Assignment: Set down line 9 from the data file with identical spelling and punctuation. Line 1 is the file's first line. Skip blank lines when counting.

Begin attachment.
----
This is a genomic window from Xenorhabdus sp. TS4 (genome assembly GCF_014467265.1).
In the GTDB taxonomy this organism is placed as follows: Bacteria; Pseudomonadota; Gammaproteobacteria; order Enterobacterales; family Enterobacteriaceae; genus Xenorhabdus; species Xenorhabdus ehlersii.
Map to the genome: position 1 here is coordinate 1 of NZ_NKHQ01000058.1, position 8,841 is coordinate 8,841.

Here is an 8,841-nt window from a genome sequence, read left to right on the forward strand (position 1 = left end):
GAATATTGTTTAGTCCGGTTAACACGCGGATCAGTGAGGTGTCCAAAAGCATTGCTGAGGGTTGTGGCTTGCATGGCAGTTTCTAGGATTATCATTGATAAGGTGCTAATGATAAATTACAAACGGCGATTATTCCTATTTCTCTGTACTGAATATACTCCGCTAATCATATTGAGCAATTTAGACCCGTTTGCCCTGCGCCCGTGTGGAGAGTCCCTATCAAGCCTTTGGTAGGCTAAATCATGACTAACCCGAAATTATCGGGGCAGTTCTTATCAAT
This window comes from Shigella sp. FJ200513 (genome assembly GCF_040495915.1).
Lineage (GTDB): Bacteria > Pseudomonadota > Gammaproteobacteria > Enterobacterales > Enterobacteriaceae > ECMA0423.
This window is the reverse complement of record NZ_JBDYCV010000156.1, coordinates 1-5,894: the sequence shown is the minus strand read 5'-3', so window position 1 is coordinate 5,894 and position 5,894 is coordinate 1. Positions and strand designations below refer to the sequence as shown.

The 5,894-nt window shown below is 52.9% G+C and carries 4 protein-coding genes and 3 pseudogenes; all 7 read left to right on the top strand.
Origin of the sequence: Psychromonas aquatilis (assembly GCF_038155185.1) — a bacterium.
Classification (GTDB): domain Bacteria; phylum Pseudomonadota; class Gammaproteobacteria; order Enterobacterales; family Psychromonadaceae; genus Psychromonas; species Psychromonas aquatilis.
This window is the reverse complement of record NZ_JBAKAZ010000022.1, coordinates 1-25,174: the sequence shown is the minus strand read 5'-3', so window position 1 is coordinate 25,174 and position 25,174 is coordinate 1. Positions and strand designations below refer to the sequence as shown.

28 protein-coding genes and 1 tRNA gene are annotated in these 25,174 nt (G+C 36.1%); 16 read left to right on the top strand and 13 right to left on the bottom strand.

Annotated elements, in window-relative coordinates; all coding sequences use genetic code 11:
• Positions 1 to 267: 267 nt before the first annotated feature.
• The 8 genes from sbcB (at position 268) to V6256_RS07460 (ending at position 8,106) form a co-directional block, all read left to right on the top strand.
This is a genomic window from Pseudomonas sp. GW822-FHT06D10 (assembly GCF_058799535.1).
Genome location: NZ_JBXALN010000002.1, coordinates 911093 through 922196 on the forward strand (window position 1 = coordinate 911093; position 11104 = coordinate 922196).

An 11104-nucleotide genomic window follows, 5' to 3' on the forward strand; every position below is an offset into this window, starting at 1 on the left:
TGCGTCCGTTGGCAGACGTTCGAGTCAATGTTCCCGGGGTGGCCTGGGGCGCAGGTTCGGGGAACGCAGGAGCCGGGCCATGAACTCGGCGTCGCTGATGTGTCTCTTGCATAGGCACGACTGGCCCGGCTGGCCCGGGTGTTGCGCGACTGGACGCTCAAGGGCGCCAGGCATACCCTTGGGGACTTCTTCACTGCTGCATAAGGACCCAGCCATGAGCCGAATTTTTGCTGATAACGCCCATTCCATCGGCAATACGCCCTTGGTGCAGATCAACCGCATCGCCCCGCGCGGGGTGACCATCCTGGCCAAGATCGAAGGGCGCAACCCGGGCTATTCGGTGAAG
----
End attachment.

The 5,894-nt window shown below is 52.9% G+C and carries 4 protein-coding genes and 3 pseudogenes; all 7 read left to right on the top strand.